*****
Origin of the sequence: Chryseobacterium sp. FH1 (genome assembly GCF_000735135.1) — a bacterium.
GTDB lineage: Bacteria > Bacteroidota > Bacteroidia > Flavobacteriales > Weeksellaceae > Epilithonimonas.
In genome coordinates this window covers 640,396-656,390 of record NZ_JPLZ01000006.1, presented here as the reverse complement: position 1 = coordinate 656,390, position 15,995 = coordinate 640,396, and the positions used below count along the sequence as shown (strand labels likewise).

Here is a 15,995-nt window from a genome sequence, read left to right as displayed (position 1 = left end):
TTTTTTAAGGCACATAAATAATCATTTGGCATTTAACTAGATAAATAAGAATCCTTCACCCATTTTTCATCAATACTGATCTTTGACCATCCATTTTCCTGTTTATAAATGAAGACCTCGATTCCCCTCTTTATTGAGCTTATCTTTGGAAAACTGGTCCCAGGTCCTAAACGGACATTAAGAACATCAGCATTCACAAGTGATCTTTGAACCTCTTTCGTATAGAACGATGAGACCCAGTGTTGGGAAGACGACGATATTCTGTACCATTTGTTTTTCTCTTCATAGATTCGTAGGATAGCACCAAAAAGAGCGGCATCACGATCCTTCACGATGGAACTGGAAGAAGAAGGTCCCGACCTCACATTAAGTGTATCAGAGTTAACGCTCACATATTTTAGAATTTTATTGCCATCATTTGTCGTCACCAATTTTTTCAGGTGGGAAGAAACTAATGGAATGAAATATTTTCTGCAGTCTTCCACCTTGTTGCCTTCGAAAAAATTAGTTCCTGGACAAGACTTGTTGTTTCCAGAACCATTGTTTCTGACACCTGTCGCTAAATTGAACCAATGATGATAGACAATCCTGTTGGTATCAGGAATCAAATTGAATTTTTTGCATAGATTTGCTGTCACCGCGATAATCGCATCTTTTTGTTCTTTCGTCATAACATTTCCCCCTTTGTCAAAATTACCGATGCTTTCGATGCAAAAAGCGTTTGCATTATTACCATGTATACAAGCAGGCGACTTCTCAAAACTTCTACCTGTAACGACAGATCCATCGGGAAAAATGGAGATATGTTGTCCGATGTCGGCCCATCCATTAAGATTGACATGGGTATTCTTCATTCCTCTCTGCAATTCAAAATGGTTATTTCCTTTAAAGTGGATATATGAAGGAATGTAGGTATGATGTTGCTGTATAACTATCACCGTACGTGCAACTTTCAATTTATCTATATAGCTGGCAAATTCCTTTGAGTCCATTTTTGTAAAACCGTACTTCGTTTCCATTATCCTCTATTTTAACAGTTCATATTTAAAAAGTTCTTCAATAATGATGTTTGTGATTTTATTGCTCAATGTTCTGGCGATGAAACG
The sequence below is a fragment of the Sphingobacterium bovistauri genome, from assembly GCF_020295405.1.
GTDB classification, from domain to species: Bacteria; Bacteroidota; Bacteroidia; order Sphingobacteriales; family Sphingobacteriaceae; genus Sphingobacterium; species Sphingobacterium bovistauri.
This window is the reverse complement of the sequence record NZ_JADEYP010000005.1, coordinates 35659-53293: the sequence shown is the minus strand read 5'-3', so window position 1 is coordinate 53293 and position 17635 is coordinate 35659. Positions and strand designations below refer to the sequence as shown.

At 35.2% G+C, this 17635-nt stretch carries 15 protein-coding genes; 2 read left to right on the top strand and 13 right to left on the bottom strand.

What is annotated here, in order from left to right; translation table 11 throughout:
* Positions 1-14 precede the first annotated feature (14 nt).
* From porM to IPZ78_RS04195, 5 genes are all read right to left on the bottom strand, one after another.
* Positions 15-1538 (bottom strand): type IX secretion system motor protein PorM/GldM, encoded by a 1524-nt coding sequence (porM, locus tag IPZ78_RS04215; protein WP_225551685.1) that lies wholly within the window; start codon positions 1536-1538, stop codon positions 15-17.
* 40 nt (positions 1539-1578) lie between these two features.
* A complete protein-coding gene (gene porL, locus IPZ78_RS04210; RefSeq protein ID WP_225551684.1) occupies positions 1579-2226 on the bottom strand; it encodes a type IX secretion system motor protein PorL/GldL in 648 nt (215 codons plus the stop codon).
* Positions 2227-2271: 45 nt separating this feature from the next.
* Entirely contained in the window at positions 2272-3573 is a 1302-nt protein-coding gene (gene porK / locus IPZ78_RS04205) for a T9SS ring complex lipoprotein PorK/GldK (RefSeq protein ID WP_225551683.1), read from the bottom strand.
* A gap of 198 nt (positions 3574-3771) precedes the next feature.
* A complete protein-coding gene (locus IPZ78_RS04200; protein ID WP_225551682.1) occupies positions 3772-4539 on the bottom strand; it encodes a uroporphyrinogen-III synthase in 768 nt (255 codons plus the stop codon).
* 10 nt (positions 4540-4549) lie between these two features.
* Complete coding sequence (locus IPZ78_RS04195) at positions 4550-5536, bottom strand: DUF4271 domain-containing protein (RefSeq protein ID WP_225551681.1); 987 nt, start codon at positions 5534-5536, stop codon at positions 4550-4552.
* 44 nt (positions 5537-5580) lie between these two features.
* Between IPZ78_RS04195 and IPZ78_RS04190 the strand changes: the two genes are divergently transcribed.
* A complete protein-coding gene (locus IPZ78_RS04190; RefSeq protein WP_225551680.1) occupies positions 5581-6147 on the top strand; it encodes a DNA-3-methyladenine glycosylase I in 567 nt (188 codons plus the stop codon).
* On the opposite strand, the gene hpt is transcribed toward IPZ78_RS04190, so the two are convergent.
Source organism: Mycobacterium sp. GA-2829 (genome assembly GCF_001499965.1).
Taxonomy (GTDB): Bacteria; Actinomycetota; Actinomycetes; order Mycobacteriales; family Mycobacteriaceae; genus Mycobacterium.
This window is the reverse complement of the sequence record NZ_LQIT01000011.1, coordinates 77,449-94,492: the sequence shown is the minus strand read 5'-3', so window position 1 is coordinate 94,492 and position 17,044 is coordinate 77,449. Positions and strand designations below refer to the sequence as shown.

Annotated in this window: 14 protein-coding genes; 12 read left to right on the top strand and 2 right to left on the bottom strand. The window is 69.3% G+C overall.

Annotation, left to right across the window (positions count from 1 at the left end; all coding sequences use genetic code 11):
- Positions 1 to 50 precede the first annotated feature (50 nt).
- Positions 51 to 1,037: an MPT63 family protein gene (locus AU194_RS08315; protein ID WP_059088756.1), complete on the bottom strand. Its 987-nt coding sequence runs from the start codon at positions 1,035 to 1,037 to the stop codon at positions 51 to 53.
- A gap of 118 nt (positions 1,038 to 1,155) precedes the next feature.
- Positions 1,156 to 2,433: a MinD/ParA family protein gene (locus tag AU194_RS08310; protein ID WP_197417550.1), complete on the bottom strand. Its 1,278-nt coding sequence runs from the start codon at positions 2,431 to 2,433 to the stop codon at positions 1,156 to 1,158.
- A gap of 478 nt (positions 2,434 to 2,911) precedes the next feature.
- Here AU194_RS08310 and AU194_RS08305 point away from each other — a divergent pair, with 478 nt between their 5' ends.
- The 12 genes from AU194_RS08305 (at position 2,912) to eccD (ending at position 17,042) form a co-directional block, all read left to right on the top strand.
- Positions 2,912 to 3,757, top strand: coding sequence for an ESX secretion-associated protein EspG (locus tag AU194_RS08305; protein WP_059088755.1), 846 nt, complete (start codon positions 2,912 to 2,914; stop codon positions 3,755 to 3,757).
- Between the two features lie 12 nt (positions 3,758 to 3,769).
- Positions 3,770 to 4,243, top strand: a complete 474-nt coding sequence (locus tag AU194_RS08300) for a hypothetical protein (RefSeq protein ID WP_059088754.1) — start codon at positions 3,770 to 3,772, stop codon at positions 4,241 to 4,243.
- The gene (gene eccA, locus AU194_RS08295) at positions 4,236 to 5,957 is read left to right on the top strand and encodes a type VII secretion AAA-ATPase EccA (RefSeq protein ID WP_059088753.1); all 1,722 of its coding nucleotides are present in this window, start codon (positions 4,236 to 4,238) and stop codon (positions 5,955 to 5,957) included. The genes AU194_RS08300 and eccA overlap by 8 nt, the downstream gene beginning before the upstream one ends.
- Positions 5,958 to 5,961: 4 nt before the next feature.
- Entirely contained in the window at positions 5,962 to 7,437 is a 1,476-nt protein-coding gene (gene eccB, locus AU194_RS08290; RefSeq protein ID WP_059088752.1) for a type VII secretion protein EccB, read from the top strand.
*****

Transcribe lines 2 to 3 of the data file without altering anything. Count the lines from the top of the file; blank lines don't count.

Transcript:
GTDB lineage: Bacteria > Bacteroidota > Bacteroidia > Flavobacteriales > Weeksellaceae > Epilithonimonas.
In genome coordinates this window covers 640,396-656,390 of record NZ_JPLZ01000006.1, presented here as the reverse complement: position 1 = coordinate 656,390, position 15,995 = coordinate 640,396, and the positions used below count along the sequence as shown (strand labels likewise).